Handling of Official and Privileged Documents:

The rules recognize the sensitive nature of certain documents. Rule 3(3) treats official letters as privileged documents, and copies are not ordinarily granted. If necessary, permission must be sought from the superior officer before granting a copy of such letters.

Supplementary Provisions:

Interestingly, Rule 63 provides for the application of the Punjab Copying Agencies Manual (1947) in matters where these rules are silent or make insufficient provisions. This ensures that there are no regulatory gaps in the copying process.

Public Display of Fees:

To promote transparency, the Schedule of fees is required to be displayed on notice boards outside copying agencies, court rooms, and bar rooms. This public display helps applicants understand the charges beforehand.

Copies for Public Officers:

The rules provide that copies required for official purposes by Public Officers of the Central Government or of any State Government in India shall be supplied free of cost, provided the application is endorsed by the Head of the Department of the concerned Government (Rule 4(4)). This facilitates inter-departmental and inter-governmental cooperation.

Legal Aid Committees:

Rule 4(6) stipulates those copies of records required by various Legal Aid Committees and Authorities, such as the Supreme Court Legal Aid Committee, High Court Legal Aid Committee, District Legal Service Authorities, and Sub-Divisional Legal Service Committees, shall be supplied free of charge. This provision supports access to justice for underprivileged sections of society.

Copies for Borstal Institutions:

In a humanitarian gesture, the rules mandate that copies of judgments ordering detention of boys in Borstal Institutions shall be sent free of charge to the said institutions along with the orders of detention (Rule 4(5)).

Procedure When Record is Before High Court:

Rule 8 outlines the procedure to be followed when an application is made for a copy of a record in a case where the record is before the High Court. In such instances, the application is to be forwarded to the High Court for disposal.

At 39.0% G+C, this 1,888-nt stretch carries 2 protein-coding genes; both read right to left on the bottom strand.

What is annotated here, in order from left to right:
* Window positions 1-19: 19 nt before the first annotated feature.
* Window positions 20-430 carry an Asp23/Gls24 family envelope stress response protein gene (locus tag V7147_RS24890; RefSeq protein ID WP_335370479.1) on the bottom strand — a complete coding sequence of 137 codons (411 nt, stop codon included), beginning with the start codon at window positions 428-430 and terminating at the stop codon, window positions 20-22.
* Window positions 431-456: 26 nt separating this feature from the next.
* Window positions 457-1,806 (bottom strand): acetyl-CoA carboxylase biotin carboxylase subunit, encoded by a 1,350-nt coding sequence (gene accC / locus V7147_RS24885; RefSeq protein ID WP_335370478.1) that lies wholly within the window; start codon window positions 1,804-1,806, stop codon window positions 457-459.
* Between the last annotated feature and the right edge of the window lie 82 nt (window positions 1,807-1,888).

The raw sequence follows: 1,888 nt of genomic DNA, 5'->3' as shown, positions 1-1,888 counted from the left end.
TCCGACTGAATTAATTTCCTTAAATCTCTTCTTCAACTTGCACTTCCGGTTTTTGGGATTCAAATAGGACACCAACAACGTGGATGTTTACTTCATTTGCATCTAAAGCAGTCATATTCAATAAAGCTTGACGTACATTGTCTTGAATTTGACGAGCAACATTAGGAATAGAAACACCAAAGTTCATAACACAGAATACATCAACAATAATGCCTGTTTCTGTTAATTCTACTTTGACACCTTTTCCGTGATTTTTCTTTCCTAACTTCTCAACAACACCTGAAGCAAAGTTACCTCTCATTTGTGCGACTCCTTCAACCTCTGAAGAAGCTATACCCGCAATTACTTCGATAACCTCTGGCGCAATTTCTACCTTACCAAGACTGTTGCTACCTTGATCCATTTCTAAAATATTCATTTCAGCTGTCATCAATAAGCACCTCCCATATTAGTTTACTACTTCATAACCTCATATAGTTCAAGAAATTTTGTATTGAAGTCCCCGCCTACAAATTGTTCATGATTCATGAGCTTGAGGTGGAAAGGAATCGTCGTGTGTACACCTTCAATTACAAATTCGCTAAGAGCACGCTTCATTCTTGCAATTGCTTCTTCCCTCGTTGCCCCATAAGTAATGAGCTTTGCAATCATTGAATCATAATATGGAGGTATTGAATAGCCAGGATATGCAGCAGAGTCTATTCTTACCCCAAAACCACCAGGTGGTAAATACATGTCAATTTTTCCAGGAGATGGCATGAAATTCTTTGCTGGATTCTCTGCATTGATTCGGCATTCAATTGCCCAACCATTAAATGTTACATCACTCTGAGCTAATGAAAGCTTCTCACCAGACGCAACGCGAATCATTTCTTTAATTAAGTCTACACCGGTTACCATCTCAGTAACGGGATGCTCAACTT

Character Rolls of Copyists:

The rules require that character rolls of copyists shall be maintained in the same manner as for other clerks (Rule 49). This ensures proper record-keeping of the conduct and performance of the copyists.

Employment of Copyists on Other Work:

Recognizing that there might be lean periods in copying work, Rule 47 allows for copyists to be employed on other work for short periods with the permission of the District and Sessions Judge or the Judge, Small Cause Court.

Recovery of Unpaid Fees:

Rule 53(2) provides for the recovery of unpaid copying fees. After the close of each month, the Copying Agent prepares a statement showing cases where fees remain to be realized. This statement is submitted to the Collector through the District and Sessions Judge or Judge, Small Cause Court for recovery of fees as arrears of land revenue.

Handling of Cash and V.P.P. Payments:

Rule 33 mandates the maintenance of a register (Form C.D. 6) for payments received by money order or through V.P.P. (Value Payable Post). All such payments are to be converted into court fee stamps, which are then affixed to the application and cancelled.

Copies of High Court Judgments/Orders:

A recent addition (Rule 3(7)(ii)) allows for applications for supply of attested copies of judgments/orders of decided cases from the High Court to be made to the Copying Supervisor of any District Court in Punjab, Haryana, and Chandigarh. This decentralization makes it easier for litigants to obtain High Court judgments without having to approach the High Court directly.

Safeguards Against Misuse:

The rules incorporate several safeguards to prevent misuse. For instance, Rule 21 specifies that a copy of a copy shall not be supplied unless expressly asked for as such, and Rule 30(1) requires the Examiner to write “Cancelled” across copies found unfit for issue due to various defects.


These rules strike a balance between public access to court records and the need for procedural safeguards. By standardizing the process across courts, they ensure transparency while maintaining the confidentiality of sensitive matters. The detailed provisions on staff qualifications, work standards, and financial management underscore the commitment to efficiency and accountability in the judicial system.

Contributed by-

Saachi Minocha

National Law University, Jodhpur (2023-28)